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Transplantation. 1991 Apr;51(4):782-6.

Arterial ketone body ratio as a possible indicator for liver transplantation in fulminant hepatic failure.

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First Department of Medicine, Kochi Medical School, Japan.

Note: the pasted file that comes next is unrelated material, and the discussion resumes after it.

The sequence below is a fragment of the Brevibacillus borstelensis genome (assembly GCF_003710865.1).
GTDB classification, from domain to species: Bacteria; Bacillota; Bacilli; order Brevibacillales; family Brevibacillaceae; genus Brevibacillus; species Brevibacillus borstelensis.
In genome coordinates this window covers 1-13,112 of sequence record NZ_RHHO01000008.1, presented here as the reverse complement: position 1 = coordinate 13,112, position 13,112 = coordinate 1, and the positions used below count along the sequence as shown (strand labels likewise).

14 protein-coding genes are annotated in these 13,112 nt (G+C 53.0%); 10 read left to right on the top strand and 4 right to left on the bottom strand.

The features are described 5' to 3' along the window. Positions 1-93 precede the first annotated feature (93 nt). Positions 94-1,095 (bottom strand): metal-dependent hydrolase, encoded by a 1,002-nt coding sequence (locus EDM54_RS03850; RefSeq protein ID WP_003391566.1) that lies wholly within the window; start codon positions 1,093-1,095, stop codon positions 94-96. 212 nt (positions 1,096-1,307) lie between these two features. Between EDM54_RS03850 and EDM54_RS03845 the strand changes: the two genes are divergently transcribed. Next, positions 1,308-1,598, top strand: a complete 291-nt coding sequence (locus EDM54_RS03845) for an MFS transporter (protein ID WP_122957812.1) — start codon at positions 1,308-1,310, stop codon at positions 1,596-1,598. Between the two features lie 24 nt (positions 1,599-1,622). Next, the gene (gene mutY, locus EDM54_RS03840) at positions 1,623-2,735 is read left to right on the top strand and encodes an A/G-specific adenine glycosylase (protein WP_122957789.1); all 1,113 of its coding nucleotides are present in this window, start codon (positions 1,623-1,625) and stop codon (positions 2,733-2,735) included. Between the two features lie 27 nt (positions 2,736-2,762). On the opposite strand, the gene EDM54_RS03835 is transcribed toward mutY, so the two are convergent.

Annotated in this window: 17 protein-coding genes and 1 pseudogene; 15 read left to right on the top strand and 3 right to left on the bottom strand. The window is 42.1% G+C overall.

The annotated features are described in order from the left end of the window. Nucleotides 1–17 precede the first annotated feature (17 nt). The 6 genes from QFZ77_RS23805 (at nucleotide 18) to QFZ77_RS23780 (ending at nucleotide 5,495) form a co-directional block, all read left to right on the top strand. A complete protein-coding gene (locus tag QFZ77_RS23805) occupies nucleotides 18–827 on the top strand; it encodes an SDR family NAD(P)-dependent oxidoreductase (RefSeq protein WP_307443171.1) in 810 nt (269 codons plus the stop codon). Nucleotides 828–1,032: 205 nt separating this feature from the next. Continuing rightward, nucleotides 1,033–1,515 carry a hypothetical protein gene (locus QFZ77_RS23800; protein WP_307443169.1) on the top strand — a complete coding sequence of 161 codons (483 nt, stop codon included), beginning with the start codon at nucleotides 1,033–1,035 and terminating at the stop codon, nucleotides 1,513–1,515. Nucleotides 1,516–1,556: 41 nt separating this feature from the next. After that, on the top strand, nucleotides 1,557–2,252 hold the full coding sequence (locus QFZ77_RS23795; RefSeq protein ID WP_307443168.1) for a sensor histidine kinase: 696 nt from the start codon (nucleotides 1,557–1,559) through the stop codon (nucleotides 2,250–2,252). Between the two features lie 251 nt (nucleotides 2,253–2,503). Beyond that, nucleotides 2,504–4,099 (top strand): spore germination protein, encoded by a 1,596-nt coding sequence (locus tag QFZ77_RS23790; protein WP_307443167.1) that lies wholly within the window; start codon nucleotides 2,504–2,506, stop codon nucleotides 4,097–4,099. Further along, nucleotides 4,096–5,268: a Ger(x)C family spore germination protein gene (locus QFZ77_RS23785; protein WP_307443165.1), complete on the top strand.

Arterial ketone body ratio (AKBR [acetoacetate/beta-hydroxybutyrate]) was measured in nineteen patients under medical supportive therapy for fulminant hepatic failure (FHF), in order to evaluate its predictive value relative to liver transplantation. Of the 19 patients 8 (42%) were salvaged and 11 (58%) died. Seven of 8 survivors showed an increased AKBR over 0.6 at 24-hr after admission, and all of them showed AKBR over 0.8 at 48-hr with subsequent maintenance of the value over 1.0. By contrast, all 11 nonsurvivors demonstrated sustained suppression of AKBR below 0.4 from 24 to 72 hr after admission. AKBR values at 24 and 48 hr showed statistically significant differences between survivors and nonsurvivors. Neither the grade of portal systemic encephalopathy (PSE) nor other conventional laboratory parameters--such as AST, bilirubin, ammonia, prothrombin time, hepaplastin test, fibrinogen, and platelet count--could discriminate between survivors and nonsurvivors by univariate analysis. These results indicate that AKBR can accurately predict the prognosis of FHF at the initial 24-48 hr after admission, and that it can play an important role in setting the indication of FHF for liver transplantation.

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